Does the Whirled know from a good Republican?


The Tulsa Whirled editorial board has revealed their pick in next Tuesday's winner-take-all Republican primary to fill Hopper Smith's place in the Oklahoma House of Representatives for District 67 in south Tulsa. To no one's surprise, they passed over the best candidate, the candidate with the best working relationship with elected officials and grass roots Republicans -- about her, more later.

The Whirled editorial board, which consists of pro-abortion, pro-corporate-welfare liberals, made their endorsement. I don't know if their chosen candidate shares their views on contentious social and economic issues -- sometimes the Whirled endorses good people, like Steve Largent and John Sullivan, even if they seem to be biting their collective tongue as they do. (In my interview with the board, I was assured that they sometimes endorse "anti-choice" candidates.)

The Whirled editorial cites their candidate's ties to local minor league sports, public schools, and the Chamber of Commerce as the major selling points. It's interesting that he is not described as a conservative.

Should Republican voters trust the Whirled's endorsement?

Let's look at a very similar election nearly two years ago: The race to replace John Sullivan in House District 71. This race also featured a crowded Republican field in a strongly Republican district. Two of the candidates were party activists, well-known to the grassroots. The primary wasn't quite winner-take-all -- a Democrat filed -- but winning the primary in District 71 is tantamount to winning the election.

The Whirled endorsed Chad Stites in their March 8, 2002, edition. If you believe the Whirled carefully investigates the candidates before making an endorsement, read the second paragraph carefully:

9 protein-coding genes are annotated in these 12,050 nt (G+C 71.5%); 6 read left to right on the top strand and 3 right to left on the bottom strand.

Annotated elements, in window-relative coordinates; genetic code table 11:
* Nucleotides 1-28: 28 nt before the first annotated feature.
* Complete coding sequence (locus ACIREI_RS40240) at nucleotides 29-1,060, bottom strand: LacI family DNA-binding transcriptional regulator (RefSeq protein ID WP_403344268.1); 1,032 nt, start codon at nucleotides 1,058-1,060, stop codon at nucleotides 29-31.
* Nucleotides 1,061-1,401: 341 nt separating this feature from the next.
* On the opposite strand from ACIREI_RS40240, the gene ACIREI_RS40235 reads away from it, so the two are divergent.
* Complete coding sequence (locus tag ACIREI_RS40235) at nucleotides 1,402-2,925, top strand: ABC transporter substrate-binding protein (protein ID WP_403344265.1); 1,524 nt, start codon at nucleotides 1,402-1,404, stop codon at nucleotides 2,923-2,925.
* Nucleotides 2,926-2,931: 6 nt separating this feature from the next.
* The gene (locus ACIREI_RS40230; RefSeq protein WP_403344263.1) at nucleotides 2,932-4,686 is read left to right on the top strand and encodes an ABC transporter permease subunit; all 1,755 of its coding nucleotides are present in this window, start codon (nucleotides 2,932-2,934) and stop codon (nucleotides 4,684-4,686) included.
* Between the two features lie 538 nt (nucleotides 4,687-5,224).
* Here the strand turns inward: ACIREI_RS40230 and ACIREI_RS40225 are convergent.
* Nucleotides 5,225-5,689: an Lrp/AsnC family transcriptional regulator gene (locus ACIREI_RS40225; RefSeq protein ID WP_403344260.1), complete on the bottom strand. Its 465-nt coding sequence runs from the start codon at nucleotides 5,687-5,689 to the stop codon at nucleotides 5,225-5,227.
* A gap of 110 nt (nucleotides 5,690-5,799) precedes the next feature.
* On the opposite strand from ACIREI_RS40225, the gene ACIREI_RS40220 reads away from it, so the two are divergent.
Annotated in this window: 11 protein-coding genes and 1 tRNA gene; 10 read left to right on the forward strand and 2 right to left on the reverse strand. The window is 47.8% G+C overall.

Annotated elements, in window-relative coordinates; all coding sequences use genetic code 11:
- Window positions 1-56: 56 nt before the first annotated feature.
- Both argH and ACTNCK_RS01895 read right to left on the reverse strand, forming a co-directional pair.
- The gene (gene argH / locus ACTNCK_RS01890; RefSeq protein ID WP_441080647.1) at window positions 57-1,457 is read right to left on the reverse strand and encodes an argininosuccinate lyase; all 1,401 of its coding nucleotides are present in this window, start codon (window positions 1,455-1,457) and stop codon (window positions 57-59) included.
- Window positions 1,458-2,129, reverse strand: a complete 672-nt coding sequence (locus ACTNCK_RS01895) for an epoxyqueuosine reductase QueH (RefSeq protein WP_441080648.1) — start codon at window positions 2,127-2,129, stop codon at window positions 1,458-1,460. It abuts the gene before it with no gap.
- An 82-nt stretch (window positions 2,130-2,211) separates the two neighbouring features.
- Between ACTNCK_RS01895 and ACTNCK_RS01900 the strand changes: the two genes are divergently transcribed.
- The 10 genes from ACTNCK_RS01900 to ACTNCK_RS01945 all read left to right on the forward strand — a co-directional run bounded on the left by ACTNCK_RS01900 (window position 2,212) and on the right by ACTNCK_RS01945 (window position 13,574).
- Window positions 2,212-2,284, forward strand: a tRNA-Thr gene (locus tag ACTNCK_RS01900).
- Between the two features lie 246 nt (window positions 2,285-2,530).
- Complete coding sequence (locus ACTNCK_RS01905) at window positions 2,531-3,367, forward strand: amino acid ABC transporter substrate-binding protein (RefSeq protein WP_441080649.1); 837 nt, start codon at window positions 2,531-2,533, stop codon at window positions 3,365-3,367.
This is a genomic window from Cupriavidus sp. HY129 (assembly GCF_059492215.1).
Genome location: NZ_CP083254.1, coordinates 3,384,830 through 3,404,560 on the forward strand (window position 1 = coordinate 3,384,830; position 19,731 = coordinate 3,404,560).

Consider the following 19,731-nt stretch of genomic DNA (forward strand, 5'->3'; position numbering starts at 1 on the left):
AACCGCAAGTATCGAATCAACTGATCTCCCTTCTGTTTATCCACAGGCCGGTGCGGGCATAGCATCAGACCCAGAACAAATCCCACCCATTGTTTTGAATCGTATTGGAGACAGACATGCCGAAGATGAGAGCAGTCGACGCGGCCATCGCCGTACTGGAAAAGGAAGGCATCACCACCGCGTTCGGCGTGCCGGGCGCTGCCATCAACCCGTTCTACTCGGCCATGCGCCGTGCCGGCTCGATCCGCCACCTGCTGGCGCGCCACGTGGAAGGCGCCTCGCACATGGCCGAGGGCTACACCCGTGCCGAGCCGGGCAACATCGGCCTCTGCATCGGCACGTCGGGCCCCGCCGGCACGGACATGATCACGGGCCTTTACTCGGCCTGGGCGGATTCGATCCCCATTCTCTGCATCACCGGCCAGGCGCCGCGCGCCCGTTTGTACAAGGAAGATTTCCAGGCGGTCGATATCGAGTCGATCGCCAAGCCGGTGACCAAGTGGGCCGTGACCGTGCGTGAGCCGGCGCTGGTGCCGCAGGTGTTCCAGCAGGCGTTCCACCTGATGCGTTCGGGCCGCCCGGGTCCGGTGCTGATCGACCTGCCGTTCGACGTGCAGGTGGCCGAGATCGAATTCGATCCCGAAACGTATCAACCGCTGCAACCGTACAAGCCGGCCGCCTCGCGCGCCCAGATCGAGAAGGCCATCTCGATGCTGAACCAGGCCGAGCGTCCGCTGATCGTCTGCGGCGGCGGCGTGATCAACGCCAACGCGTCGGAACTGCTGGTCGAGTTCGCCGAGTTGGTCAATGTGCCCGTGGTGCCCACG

Stites, 44, is a native Tulsan, graduated from Claremore High School and attended the University of Tulsa and Southern Nazarene University. He owns Appraisers of Tulsa, a statewide real estate appraisal service. He is a family man, active in church and community.

Like the other candidates in the race, Stites shares the solid conservative values that are so important to Republican voters. In addition, he has the even-keel temperament needed to work with legislators on both sides of the political spectrum.

I love the assurance that Stites is a solid conservative. Keep in mind that Janet Pearson frequently makes the following argument, frequently enough that I call it Pearson's Syllogism: Nixon favored X, Nixon was a conservative, therefore conservatives are inconsistent and hypocritical if they don't favor X, too.

Stites won a narrow victory, getting only 34% in the first-past-the-post primary. In all likelihood, the Whirled's editorial moved enough undecided votes to tip the election his way. A few weeks later, the Whirled went on to endorse Stites against Democrat Roy McClain (April 2, 2002):

Both Stites and McClain are attractive candidates -- bright, articulate and well-versed on issues of interest to voters. Stites' experience, which includes operating a small business and being actively involved in community and church, makes him the best choice. He has all the tools to be an effective legislator.

Not many months later we were treated to an audio clip of Stites' even-keel temperament on display in a career-ending phone call to a city employee. The Whirled was kind enough to post the clip on the free part of their website, although I don't believe they ever apologized for steering Republican voters wrong in the special election.

The Whirled editorial board seems to listen to a very select subset of Republicans, and the people they listen to -- people like former City Councilor John Benjamin -- aren't in touch with the grassroots any more, if they ever were. Despite this, the Whirled's endorsement still pulls weight with some voters -- people who aren't engaged in the political process, but they vote religiously, and when in doubt they will vote the way the Whirled tells them to vote. In a narrow race with many undecided until the last minute, their influence could tip the balance.

So, you conservative Republicans who live in House District 67, do you trust the Tulsa Whirled editorial board to tell you who can best represent you and your views in Oklahoma City?

UPDATE: Chad Stites is back in the news.

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This page contains a single entry by Michael Bates published on January 10, 2004 12:14 AM.

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